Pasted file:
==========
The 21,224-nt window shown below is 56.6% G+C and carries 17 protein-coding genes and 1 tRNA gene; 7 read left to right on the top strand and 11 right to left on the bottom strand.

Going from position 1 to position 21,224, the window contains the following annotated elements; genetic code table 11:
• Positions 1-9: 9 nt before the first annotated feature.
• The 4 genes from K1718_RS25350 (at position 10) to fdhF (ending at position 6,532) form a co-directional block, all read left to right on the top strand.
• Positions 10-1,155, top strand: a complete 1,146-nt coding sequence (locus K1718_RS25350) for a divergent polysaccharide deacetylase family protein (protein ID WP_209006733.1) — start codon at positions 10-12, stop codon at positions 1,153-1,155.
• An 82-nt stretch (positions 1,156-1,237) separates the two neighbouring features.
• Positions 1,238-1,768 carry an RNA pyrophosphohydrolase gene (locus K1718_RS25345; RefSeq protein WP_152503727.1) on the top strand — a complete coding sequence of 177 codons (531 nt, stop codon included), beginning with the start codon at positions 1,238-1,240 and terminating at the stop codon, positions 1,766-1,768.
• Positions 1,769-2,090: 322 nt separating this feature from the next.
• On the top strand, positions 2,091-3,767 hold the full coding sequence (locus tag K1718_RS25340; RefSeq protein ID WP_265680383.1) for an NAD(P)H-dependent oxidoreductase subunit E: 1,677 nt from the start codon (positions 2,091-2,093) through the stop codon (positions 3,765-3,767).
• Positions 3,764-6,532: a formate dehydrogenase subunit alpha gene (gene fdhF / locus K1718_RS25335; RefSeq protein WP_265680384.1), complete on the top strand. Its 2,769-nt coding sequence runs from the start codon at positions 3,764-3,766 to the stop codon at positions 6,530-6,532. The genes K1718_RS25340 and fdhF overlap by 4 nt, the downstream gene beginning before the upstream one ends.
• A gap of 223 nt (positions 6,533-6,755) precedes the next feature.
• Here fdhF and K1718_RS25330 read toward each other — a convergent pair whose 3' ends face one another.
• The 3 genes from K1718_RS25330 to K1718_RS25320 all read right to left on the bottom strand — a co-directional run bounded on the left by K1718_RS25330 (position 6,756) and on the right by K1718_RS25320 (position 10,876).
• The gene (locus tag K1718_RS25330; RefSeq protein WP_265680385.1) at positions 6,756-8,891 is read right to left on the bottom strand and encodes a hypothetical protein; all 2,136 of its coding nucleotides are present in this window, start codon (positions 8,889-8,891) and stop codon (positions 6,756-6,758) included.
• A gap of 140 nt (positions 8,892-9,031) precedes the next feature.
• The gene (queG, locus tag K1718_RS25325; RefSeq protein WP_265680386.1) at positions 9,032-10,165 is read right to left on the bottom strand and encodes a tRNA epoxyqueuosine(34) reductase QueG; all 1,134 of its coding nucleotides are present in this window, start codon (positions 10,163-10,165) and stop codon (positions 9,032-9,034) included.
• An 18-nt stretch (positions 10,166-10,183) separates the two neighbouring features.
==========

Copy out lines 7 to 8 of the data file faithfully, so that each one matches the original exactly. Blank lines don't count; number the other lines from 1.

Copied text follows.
• Positions 1,238-1,768 carry an RNA pyrophosphohydrolase gene (locus K1718_RS25345; RefSeq protein WP_152503727.1) on the top strand — a complete coding sequence of 177 codons (531 nt, stop codon included), beginning with the start codon at positions 1,238-1,240 and terminating at the stop codon, positions 1,766-1,768.
• Positions 1,769-2,090: 322 nt separating this feature from the next.